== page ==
Described as "mythical"; "a fairy tale for adults", and "magical", I was not entirely sure how I would like it. When I was much younger (much, much younger) I loved all of the Tolkien books, and enjoyed fantasy stories very much. As an adult, it has not been the type of thing that I have been interested in. This book has come so highly recommended and reviewed however, that I felt compelled to "give it a go". Now that I've finished it - I am still not sure how I feel about it. The writing is lovely - mesmerizing actually, and I found myself frightened by the descriptions of things that were meant to frighten. I also found myself enchanted by the notion of "snipping away" unwanted memories, and by the view of the adult world through the eyes of a seven year old.
As a young teacher in Texas, I worked with small reading groups in an elementary school. One year I gave my third grade group the choice of what book to read next. I was somewhat disappointed that they chose "The Lion, the Witch and the Wardrobe". Again - I have not been a fan of fantasy as an adult, even all those years ago. Since I had given them the choice however, and since I had not read the book myself (how foolish to judge a book by its cover!), we began reading it together when we met once a day. It did not take long for me to be caught up in their enthusiasm - the kids loved this book, talked about it, drew pictures of it, brought in Turkish Delight to eat as a snack! I grew to love the story through their eyes, and went on to read the remainder of the chronicles on my own, and then years later with my son. In fact, "The Magician's Nephew", the first in chronological order in the Narnia series, reminds me very much of "The Ocean at the End of the Lane", with its ponds and its "beings and varmits" that enter the world of humans - where they do not belong.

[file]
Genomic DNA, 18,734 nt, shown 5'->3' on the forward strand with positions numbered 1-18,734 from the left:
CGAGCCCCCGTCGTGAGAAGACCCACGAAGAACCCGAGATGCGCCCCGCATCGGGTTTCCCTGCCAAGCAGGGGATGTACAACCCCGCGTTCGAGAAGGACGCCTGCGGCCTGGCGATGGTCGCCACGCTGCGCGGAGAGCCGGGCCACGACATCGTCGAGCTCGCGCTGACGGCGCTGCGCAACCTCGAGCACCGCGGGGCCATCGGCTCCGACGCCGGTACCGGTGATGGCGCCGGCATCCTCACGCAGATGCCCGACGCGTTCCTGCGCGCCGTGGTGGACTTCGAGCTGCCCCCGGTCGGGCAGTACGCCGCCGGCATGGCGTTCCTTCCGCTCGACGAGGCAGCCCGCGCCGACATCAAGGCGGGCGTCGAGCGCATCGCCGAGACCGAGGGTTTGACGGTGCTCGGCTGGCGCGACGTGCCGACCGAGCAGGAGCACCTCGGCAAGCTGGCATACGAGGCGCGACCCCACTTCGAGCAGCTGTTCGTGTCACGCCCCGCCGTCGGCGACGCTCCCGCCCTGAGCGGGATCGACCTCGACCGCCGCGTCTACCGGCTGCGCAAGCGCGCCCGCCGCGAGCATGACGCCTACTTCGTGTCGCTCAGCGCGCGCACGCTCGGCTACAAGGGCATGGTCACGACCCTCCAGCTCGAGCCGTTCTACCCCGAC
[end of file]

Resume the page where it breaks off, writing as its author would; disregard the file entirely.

So I think that what I need is for someone that I know (or several) to read this book - I would love to talk with others about it. I want to feel the enthusiasm that I see in nearly every review that I've read. I think that I just don't quite get it through my own eyes. One reviewer's description of the book as "a bit of an odd duck" (a phrase which I often use myself by the way) seems to sum it up pretty well for me. I'd love to hear the thoughts of others who may have read it!